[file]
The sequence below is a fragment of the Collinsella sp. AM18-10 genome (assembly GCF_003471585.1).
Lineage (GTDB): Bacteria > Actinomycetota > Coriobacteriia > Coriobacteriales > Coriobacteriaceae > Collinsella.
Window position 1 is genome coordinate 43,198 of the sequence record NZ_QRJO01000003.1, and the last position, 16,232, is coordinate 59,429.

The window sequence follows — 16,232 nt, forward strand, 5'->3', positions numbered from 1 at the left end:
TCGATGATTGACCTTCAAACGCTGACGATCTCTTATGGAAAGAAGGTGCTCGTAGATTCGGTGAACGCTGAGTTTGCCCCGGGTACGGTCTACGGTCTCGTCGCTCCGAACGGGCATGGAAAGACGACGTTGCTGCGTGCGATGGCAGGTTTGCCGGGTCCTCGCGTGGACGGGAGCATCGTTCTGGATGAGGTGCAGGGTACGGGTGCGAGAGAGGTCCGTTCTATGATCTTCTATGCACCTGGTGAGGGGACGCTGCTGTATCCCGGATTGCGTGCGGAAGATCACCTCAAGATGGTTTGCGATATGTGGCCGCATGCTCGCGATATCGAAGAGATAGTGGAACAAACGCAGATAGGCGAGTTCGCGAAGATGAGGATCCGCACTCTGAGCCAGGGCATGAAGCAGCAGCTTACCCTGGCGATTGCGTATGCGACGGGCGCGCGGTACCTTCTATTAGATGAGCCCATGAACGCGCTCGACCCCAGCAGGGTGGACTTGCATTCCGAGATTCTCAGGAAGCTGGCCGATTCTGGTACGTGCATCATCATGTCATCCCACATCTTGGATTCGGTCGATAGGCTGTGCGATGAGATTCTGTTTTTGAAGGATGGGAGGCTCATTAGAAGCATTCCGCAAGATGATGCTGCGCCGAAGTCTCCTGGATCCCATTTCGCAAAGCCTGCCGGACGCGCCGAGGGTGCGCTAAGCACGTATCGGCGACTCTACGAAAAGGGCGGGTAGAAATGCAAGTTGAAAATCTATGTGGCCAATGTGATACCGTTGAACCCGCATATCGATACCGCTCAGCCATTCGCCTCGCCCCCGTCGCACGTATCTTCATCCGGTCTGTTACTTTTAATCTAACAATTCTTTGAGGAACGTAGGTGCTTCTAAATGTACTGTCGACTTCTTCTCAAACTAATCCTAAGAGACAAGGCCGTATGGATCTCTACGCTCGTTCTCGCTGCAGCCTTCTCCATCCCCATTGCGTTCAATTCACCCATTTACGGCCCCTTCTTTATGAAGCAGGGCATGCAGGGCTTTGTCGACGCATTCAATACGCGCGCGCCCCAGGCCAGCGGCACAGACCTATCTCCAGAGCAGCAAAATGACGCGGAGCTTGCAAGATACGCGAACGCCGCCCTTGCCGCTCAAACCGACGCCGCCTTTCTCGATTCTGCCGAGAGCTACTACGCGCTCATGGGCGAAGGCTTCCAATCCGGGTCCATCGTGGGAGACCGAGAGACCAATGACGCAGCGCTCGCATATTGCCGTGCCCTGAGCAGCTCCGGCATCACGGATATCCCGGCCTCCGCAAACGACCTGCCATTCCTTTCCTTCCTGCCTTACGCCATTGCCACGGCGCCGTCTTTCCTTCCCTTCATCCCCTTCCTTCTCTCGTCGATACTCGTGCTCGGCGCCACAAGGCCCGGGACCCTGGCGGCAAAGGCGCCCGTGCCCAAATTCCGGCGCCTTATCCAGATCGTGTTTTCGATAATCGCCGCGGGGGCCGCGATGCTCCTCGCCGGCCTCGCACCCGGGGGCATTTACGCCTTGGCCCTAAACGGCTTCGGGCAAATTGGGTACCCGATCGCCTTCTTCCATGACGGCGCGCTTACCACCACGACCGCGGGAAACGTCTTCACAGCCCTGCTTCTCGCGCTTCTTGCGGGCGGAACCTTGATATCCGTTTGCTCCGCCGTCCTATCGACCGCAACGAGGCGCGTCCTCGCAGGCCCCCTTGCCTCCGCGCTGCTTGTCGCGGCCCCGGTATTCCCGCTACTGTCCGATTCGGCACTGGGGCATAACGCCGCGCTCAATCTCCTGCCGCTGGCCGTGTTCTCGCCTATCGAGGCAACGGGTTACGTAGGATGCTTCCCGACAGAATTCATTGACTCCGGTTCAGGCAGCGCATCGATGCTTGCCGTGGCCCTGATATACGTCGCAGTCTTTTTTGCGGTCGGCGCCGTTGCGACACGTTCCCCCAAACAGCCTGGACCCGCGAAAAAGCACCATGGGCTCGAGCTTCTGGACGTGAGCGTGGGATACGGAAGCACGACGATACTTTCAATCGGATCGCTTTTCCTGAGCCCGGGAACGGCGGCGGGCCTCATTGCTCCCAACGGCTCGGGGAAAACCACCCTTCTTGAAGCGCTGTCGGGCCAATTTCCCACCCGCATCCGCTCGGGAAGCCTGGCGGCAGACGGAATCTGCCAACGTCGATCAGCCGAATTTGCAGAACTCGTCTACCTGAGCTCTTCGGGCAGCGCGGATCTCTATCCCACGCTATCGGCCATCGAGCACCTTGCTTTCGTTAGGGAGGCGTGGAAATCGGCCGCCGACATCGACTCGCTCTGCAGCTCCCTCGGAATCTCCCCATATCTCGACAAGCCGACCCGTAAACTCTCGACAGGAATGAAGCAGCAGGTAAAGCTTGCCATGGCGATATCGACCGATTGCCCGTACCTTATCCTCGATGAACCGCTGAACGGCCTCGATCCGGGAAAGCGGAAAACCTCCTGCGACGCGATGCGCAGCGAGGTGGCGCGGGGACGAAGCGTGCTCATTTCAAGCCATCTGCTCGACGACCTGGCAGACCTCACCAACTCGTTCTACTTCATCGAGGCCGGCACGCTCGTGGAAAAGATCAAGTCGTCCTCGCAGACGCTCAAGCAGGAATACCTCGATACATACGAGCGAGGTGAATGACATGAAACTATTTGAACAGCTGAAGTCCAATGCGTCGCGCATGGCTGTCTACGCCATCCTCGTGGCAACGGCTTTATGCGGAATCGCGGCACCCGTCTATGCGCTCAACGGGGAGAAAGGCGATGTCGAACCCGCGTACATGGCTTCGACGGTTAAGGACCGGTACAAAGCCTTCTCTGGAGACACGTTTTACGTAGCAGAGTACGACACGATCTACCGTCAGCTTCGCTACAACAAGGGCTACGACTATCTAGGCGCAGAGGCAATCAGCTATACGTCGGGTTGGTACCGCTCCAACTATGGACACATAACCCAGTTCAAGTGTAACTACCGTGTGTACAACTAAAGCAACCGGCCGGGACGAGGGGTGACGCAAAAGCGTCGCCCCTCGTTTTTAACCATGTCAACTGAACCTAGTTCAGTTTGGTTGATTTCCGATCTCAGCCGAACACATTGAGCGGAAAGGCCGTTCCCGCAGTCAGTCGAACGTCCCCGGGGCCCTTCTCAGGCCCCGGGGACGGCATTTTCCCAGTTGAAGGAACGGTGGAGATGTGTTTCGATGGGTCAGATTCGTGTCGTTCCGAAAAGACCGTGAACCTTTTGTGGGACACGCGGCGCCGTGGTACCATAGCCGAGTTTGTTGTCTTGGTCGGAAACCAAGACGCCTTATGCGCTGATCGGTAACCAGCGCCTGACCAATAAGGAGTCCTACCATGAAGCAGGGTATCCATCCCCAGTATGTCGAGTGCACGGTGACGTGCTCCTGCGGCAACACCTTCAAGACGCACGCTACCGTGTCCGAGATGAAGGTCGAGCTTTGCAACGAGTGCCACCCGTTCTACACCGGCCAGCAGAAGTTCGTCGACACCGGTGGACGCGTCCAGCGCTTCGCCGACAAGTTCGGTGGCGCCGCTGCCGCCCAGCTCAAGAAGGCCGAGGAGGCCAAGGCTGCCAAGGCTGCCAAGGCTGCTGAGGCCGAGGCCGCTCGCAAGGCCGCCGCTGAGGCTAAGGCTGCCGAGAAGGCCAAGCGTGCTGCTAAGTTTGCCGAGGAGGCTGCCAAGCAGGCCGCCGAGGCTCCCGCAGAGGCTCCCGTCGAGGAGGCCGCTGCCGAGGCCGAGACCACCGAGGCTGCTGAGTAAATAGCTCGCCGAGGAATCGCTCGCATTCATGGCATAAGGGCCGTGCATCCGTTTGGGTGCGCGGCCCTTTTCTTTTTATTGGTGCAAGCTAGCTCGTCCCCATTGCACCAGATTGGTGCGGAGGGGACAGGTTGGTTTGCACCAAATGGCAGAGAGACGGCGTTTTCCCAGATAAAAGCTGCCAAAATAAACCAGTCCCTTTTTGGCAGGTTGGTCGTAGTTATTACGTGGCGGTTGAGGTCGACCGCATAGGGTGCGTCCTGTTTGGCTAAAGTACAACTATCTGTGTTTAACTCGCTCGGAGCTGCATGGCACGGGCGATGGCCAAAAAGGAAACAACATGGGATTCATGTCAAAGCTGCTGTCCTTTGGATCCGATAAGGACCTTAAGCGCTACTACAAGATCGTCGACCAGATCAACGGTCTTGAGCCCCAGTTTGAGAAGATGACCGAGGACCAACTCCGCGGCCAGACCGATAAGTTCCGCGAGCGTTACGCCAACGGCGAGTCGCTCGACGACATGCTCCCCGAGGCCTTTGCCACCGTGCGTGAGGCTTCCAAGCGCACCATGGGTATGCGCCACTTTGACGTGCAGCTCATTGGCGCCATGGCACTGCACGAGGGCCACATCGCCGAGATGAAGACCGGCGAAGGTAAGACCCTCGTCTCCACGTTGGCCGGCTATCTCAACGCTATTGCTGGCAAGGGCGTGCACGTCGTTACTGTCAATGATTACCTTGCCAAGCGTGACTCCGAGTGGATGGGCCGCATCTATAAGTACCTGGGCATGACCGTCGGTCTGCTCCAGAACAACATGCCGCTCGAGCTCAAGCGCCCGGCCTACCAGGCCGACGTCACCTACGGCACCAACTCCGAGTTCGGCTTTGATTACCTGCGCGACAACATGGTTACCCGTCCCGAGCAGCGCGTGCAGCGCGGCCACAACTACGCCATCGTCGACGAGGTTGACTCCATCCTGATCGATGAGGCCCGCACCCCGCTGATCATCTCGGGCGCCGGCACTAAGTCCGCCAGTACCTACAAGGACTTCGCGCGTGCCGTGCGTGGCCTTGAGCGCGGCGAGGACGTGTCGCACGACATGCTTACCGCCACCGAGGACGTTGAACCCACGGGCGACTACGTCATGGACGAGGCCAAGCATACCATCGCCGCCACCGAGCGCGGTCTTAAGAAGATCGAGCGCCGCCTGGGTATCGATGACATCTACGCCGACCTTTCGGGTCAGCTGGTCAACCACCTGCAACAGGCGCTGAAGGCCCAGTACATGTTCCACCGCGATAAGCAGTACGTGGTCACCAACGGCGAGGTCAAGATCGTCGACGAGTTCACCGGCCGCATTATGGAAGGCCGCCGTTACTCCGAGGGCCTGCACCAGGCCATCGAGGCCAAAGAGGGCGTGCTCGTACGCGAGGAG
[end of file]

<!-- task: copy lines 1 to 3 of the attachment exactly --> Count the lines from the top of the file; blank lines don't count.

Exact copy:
The sequence below is a fragment of the Collinsella sp. AM18-10 genome (assembly GCF_003471585.1).
Lineage (GTDB): Bacteria > Actinomycetota > Coriobacteriia > Coriobacteriales > Coriobacteriaceae > Collinsella.
Window position 1 is genome coordinate 43,198 of the sequence record NZ_QRJO01000003.1, and the last position, 16,232, is coordinate 59,429.